ENDANGERED – A majority of people and organizations who commented on an environmental impact statement studying the restoration of grizzly bears in the North Cascades favor the return of the bear.
The National Park Service and U.S. Fish and Wildlife Service released the report last week, providing an analysis of about 3,000 public comments received during the first phase of developing the environmental impact statement. The U.S. Forest Service and state Department of Fish and Wildlife are cooperating agencies.
The summary of the comments will be used to identify key issues while developing alternatives.
Completing the statement will be a three-year process that establishes options that could be taken to restore grizzly bears to the ecosystem, a 9,800 square-mile area of largely federal lands in northcentral Washington.
Of all the comments, 1,474 were made in support of restoring grizzly bears to the region; 285 were opposed.
The Fish and Wildlife Service listed the grizzly bear as a threatened species in the lower 48 United States in 1975. The species was listed as endangered by the state in 1980.
Riverside State Park planning discussed
PARKS – Proposals for managing a 280-acre “Trautman” addition to Riverside State Park will be discussed in a public workshop, 6:30 p.m., Thursday at Lakeside Middle School Auditorium, 6169 Highway 291, Nine Mile Falls. Directions: goo.gl/maps/kPP5E.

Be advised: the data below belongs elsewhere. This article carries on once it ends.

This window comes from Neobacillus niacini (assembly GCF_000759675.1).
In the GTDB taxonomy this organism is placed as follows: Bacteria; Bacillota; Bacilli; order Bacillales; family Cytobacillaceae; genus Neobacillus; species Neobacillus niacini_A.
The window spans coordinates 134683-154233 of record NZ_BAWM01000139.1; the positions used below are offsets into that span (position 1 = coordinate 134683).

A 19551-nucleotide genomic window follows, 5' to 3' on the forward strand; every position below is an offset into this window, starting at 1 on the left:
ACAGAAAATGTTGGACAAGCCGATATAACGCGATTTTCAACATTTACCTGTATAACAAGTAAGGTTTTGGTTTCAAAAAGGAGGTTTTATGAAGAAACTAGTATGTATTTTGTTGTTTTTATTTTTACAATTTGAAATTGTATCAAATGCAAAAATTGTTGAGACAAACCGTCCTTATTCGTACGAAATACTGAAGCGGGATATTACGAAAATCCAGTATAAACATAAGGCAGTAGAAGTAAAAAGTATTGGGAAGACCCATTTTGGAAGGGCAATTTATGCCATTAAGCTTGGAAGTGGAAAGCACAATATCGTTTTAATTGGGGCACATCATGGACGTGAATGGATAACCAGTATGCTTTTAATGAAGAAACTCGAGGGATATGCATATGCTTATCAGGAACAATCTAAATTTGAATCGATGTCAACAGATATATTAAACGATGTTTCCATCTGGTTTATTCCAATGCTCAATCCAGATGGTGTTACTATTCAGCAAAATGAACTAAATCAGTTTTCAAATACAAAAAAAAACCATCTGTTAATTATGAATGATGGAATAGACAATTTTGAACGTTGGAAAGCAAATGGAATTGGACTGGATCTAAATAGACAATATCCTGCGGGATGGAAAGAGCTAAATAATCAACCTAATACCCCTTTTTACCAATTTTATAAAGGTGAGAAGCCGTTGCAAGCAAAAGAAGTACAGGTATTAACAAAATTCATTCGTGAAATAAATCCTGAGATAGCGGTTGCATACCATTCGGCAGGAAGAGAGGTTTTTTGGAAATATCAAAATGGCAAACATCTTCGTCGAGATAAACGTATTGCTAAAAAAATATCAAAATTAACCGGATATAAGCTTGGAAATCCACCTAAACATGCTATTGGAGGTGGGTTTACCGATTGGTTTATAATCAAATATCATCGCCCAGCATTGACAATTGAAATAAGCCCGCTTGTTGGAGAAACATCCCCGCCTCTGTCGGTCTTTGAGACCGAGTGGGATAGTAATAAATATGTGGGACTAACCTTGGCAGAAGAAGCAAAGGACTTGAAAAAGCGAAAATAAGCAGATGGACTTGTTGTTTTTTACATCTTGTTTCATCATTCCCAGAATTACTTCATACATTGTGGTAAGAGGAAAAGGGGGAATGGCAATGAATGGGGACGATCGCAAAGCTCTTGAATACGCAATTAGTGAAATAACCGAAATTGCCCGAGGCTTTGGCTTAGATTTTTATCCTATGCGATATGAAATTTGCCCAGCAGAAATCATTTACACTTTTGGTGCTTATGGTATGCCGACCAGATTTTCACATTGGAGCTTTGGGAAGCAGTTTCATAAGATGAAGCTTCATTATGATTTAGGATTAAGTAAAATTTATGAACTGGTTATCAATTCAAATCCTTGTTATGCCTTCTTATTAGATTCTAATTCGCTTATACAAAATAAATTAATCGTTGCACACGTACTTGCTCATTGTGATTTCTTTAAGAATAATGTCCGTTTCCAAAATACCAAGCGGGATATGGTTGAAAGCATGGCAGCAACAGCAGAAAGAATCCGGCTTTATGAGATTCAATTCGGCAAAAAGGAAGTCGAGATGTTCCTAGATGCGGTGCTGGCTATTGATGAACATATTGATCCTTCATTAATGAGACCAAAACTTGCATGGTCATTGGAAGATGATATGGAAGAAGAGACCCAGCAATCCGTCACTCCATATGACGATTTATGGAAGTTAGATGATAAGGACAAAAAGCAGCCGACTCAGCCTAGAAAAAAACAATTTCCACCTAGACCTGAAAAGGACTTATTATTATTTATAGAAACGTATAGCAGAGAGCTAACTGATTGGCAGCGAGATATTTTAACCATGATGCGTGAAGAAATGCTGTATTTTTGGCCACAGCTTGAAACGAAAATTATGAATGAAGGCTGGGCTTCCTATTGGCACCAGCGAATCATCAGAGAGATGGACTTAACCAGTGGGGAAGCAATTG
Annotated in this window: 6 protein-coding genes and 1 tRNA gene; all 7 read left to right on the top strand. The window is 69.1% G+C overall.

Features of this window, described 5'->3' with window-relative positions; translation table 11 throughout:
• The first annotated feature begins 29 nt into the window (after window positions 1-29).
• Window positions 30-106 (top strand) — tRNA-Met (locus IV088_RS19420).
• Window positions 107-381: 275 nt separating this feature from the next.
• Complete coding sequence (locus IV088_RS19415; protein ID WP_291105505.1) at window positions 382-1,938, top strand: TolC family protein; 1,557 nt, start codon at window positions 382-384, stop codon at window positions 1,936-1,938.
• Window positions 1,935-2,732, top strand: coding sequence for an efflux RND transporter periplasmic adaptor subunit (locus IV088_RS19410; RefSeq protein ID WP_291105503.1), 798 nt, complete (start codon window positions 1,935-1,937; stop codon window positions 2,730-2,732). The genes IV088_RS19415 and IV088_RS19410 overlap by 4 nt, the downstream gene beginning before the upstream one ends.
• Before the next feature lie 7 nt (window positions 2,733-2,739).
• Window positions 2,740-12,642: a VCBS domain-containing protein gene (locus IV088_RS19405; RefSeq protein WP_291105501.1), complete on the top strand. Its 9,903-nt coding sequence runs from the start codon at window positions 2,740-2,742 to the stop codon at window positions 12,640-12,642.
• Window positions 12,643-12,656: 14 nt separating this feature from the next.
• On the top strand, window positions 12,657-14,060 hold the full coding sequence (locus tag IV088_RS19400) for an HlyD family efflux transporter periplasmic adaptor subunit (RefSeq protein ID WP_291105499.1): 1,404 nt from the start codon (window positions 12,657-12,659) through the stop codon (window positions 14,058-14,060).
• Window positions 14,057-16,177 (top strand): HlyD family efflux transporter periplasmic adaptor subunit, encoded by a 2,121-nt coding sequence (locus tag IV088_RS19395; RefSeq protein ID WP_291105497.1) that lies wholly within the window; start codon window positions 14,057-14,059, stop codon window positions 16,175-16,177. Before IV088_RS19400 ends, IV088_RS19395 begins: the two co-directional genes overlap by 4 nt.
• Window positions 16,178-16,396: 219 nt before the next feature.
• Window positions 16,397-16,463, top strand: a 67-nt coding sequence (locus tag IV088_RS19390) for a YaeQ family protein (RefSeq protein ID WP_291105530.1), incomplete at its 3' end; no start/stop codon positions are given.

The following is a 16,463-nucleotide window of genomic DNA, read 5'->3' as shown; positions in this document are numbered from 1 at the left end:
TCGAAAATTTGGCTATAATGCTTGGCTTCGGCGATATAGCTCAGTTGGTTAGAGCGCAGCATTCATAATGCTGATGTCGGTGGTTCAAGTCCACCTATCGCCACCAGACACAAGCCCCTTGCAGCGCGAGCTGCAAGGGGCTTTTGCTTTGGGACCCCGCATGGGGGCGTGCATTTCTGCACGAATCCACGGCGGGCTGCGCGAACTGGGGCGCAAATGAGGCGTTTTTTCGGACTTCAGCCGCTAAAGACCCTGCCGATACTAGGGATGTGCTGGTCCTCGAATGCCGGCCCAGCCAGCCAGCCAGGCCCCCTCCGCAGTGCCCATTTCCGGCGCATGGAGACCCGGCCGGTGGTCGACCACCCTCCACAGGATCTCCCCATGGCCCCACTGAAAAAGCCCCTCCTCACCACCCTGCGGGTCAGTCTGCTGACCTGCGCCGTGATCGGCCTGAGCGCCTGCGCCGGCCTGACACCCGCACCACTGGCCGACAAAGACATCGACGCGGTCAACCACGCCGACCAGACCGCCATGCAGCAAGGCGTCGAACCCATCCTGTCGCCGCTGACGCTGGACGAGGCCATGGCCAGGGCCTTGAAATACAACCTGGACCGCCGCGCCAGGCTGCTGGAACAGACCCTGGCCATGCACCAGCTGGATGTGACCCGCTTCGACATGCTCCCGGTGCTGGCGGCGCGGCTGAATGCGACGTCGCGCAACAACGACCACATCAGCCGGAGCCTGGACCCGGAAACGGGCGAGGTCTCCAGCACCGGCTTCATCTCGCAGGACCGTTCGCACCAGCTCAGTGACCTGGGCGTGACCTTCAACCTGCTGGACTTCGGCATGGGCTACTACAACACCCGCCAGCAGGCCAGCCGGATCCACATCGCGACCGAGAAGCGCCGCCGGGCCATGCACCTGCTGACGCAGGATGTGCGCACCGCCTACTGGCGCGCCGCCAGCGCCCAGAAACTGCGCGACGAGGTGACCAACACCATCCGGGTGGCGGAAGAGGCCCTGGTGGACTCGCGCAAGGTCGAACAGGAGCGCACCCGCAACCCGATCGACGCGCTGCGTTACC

Management objectives to be addressed include:
• Boundary adjustments with Spokane County.
• Agreement with Spokane County Parks to manage the Trautman property.
• Agreement for state parks to manage recreation on Lake Spokane lands owned by Avista.
• Funding by Avista for recreational development.
The Trautman property acquisition at Nine Mile provides potential to link the Centennial Trail to Long Lake and the park’s Nine Mile Resort.
See details on the planning and comment online at http://j.mp/rsp-planning.
Info: Michael Hankinson, parks planner, (360) 902-8671, email michael.hankinson@ parks.wa.gov.
No sign of wolves impacting big game
CRITTERS – State wildlife managers say they have found no evidence that wolves have had significant impacts on Washington’s big-game herds.
Some wolf packs are shifting territories and the state is trying to monitor their activities, said Dave Ware, Washington Fish and Wildlife wolf program leader.
This spring, state wolf research trappers have placed additional transmitting collars on two yearlings in the Smackout Pack, a female in the Profanity Peak Pack, a female in the Dirty Shirt Pack and a female in the Lookout Pack.
In total, 14 wolves in 10 packs have state-monitored collars. The Colville Tribe may also have collars on one or two packs.
“At this point in wolf recovery, we are not seeing anything in the harvest or survey data that would indicate a decline in deer, elk, or moose populations,” Ware said.
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